35 POKE A, D
40 A = A + 1
50 GOTO 20

100 DATA #9700, #A9, #4C, #DE, #AD (etc.)
...
210 REM CHANGING ADDRESS
220 DATA #8000, #AA, #55 (etc.)
....
430 REM ALL DONE
440 DATA #FFFF


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Steve M
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Re: cataloguing tapes

Post by Steve M »

Sausages !
I wonder if that's the text adventure program we've been trying to get working?
Please have a look at that and see what it is!

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kaydav
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Re: cataloguing tapes

Post by kaydav »

Steve M wrote:
Tue Sep 17, 2019 12:03 pm
Sausages !
I wonder if that's the text adventure program we've been trying to get working?
Please have a look at that and see what it is!
Unfortunately it's not a text adventure, it seems to be something along the lines of Snake, or maybe Frogger. I think it might well be a type-in game from a book or magazine. Attaching it for you anyway :)
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sausages atmos oric1.zip
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Steve M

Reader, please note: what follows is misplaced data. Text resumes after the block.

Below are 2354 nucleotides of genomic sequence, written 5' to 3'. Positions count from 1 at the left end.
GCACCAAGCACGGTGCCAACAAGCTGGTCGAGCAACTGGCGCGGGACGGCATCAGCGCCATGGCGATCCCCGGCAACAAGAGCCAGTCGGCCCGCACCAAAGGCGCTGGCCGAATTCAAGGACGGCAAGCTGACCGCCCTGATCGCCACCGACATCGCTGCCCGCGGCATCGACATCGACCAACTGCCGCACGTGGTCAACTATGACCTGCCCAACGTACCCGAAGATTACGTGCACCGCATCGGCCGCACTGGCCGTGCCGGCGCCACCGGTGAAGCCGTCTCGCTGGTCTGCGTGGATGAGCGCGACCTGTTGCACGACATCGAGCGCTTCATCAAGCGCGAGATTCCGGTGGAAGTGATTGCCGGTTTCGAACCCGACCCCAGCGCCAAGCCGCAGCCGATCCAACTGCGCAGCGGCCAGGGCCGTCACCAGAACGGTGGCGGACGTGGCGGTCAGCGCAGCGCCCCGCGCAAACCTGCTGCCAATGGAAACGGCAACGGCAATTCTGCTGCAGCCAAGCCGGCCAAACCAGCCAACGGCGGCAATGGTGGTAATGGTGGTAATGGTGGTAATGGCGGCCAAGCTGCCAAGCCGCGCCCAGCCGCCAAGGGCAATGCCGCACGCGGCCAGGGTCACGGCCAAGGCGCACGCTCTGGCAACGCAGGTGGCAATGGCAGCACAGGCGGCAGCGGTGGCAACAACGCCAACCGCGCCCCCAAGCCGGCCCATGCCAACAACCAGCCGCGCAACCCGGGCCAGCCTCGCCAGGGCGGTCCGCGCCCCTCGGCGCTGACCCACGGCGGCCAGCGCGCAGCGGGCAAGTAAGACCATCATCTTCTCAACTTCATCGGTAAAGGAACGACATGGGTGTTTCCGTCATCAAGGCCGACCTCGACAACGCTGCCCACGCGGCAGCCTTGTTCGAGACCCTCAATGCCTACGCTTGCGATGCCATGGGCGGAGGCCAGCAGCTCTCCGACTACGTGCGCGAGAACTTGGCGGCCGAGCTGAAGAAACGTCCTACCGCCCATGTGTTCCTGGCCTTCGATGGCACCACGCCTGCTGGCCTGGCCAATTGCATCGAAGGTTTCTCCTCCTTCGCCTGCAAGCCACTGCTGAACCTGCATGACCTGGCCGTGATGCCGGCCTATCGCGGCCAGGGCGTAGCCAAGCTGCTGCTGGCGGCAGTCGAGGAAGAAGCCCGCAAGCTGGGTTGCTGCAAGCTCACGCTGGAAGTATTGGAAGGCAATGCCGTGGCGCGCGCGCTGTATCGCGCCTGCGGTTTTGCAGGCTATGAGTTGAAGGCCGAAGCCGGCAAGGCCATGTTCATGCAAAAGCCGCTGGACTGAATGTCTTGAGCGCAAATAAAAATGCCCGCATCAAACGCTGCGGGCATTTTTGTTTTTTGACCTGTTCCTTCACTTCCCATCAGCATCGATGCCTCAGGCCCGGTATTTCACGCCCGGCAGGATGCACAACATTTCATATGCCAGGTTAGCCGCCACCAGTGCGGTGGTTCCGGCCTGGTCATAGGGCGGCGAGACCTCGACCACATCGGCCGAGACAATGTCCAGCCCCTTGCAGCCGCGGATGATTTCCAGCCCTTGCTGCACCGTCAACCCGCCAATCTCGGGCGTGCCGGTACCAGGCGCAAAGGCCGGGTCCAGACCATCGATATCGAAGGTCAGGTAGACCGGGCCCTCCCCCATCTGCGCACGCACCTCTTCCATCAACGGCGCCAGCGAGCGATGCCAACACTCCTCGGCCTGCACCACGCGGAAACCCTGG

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Re: cataloguing tapes

Post by Steve M »

Thanks.
Yes, it may be from a book, but I'm not sure which one.

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Symoon
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Re: cataloguing tapes

Post by Symoon »

Steve M wrote:
Sun Sep 22, 2019 2:34 pm
Thanks.
Yes, it may be from a book, but I'm not sure which one.
I think I spotted it in "Games for your Oric" by Peter Shaw.
http://www.defence-force.org/computing/ ... /index.htm

That was when I was looking for "M4" game, which is also on the tape listed above. So some (all?) of these programs come from this book!

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kaydav